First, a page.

Keeping water out of basement starts on the ground
The simplest thing you can do to keep water out of your basement is to control it at the surface. Surface water, like rain or melting snow, or water from irrigation, is pretty easy to control, compared to water below grade. There’s not much you can do about underground streams, or the water table in your area and the resulting hydrostatic pressure on your foundation. But there’s a lot you can do on the surface.
Most of the problems homeowners have with wet basements can be prevented if people correct the grade around their home. Make sure that surface water doesn’t become groundwater and add to the pressure that’s already down there.
The first step is to make sure that surface water drains away from your house. Ideally, you want the soil level right next to your foundation to slope away. Since water flows downhill, surface water, like rain and snowmelt, will flow away from your basement walls. If the soil around your home has either a flat or a negative grade, surface water will naturally flow towards your home or pool around the foundation. This will lead to trouble.
I’m going to hope your home is built right, and that the top of the foundation is at least six inches above the soil. That’s minimum. But the higher the better. Also, the soil level needs to fall away — on all sides — in a slope away from your house. Bad grading can result in water pooling next to the foundation, which can lead to wet basements.
You might live in an area where the general drainage comes towards your house — maybe you live at the bottom of a hill, below other houses. In this case, the grade needs to be altered to direct surface water away. Usually a swale is used to intercept and collect the water that’s running downhill towards your house and take it around and release it lower down the slope. (If that sounds like your situation, you will definitely need to have a professional assess your lot’s drainage.)
When a house is built, there’s always an excavation for the basement and foundation. That is eventually backfilled, of course, but the soil right around the basement’s exterior walls is never as firmly compacted as undisturbed soil. It’s more porous and will always contain more air — which will allow water from rain or melted snow or irrigation from plantings — to collect and seep down to your foundation level.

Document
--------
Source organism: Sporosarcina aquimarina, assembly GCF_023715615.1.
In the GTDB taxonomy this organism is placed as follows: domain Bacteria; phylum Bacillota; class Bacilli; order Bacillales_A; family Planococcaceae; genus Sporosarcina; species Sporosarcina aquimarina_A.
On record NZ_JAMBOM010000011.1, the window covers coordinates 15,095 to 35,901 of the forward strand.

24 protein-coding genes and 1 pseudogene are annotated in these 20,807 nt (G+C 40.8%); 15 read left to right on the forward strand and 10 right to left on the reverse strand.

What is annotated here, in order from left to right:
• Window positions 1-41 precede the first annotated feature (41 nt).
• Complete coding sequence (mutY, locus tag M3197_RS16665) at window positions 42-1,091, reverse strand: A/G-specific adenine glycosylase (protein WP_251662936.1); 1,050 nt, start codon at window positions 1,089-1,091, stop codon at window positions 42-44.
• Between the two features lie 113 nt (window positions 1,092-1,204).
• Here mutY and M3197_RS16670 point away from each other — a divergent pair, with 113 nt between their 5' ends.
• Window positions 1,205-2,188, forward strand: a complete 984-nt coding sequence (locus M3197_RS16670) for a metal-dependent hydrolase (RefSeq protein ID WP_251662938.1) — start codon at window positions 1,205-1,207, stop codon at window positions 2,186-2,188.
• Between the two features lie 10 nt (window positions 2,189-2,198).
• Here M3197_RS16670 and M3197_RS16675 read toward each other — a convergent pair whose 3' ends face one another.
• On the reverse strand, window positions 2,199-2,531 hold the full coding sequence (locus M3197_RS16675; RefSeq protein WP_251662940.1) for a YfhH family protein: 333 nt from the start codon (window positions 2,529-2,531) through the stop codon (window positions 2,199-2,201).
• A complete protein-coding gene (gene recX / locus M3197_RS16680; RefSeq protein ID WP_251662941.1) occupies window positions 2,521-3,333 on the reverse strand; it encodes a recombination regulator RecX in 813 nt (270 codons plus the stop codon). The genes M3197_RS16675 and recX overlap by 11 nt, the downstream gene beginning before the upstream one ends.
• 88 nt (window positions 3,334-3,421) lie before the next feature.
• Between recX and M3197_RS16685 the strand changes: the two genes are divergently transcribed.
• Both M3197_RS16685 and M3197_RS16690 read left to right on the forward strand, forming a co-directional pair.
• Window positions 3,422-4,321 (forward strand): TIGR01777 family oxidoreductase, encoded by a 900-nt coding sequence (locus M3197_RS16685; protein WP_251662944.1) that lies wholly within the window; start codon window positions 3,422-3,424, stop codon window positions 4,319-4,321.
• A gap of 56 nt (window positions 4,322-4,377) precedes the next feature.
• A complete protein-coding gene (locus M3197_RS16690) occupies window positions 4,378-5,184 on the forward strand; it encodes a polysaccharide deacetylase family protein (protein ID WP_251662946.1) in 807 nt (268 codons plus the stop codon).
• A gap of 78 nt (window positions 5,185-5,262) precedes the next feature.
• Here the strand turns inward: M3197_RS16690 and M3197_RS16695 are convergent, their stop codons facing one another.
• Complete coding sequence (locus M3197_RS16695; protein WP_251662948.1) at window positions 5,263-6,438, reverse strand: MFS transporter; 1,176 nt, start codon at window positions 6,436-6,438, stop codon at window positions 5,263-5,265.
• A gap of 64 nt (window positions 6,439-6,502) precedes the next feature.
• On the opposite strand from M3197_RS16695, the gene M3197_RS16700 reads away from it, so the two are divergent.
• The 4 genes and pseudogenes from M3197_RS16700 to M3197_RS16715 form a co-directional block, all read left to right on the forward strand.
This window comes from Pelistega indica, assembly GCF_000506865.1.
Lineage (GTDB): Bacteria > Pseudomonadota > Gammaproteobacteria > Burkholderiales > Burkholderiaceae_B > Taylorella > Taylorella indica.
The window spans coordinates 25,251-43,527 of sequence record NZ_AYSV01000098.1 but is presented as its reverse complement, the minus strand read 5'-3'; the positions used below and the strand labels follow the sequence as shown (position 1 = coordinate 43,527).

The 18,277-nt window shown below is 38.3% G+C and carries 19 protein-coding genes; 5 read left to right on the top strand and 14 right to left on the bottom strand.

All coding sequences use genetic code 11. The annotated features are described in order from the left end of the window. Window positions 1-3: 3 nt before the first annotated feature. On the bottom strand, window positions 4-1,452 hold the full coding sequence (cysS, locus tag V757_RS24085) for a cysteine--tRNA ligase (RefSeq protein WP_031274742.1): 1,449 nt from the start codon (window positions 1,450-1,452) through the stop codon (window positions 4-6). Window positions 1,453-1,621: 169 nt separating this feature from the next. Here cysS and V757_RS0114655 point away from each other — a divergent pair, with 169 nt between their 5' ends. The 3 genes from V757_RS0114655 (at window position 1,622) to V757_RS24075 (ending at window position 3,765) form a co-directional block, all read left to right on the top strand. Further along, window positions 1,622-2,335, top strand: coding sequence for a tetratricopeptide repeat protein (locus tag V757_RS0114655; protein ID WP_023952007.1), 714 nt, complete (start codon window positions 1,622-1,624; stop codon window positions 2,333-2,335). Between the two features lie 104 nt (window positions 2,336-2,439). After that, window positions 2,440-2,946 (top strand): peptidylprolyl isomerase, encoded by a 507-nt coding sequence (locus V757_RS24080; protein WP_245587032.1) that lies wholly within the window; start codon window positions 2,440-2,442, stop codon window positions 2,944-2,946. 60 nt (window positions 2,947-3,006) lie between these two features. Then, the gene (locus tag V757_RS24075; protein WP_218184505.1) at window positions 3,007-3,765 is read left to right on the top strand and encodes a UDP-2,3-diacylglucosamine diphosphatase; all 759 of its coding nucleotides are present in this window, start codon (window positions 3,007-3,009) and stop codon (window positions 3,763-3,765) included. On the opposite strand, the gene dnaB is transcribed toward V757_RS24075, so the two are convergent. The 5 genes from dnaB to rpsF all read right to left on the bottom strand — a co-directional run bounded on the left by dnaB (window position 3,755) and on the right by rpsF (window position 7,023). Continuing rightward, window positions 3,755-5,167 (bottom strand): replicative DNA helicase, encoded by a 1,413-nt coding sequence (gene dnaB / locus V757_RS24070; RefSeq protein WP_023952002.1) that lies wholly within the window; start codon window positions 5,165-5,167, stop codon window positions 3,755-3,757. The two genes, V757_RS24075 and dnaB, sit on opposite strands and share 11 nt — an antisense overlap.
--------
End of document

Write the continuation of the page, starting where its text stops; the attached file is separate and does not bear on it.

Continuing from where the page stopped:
That’s one reason I don’t like plants around a house’s foundation. It’s not because I don’t like plants, but the irrigation into disturbed soil brings and retains too much moisture near basement walls.
When that backfill soil does eventually settle, after many years, there’s a depression right around your home that will fill up like a bathtub with surface water. And most homeowners by then will have landscaped the area and won’t even notice that the soil several feet out from their house is lower than further out into the yard.
If you don’t re-grade that soil, the water will continue to pool and gather in the lower spots and eventually make its way down to your footings.
An easy fix is to make sure the downspout from your eavestroughs comes down, and expels water as far away from house as possible — at least two metres (six or eight feet). If you don’t make sure the downspouts expel water far enough away from your foundation — beyond the area of backfilled, uncompacted soil — you are pouring water down to your footings.
In older houses, the downspouts were often connected to the main stack and the sanitary line. Now they are tied into a storm line in the street. In older homes it’s a good idea to disconnect the downspouts and have them empty above the surface.
After a number of years, it’s likely the weeping tile has shifted or broken or is full of tree roots, and every time rain comes down those downspouts it has nowhere to go but up against your foundation, putting lateral hydrostatic pressure against those walls, which could one day crack the foundation. Or it could cause a sewage backup into your home, which you definitely do not want.
You may find you need to direct water away beyond the end of the downspout, or from a low-lying area next to your house. The best fix is to put in a French drain, which is basically a shallow trench filled with gravel that will carry excess groundwater away from your house.
A French drain relies on gravity and on the grade to divert surface water. It needs to be as deep as the lowest point of the pooling water at its start, and it slopes down to where you need it to empty. Simple. Line the trench with landscape fabric, fill it with gravel and put more fabric on the top. Then you can sod over it to camouflage it as part of your lawn. You can also use a length of plastic weeping tile with a sock buried in the gravel if you like.
Before you dig a French drain, make sure you aren’t letting the water out onto a neighbour’s property. And make sure your downspouts don’t empty on or over the property line. Ideally they’ll empty onto your lot, or into a drainage swale between two adjoining lots.
It’s not supposed to happen, but over time homeowners do landscaping projects and renovations, and little by little they can significantly alter natural surface drainage patterns until they create big problems for people next door. Be aware of how your plans might affect surface water drainage.
For more information on home renovations go to makeitright.ca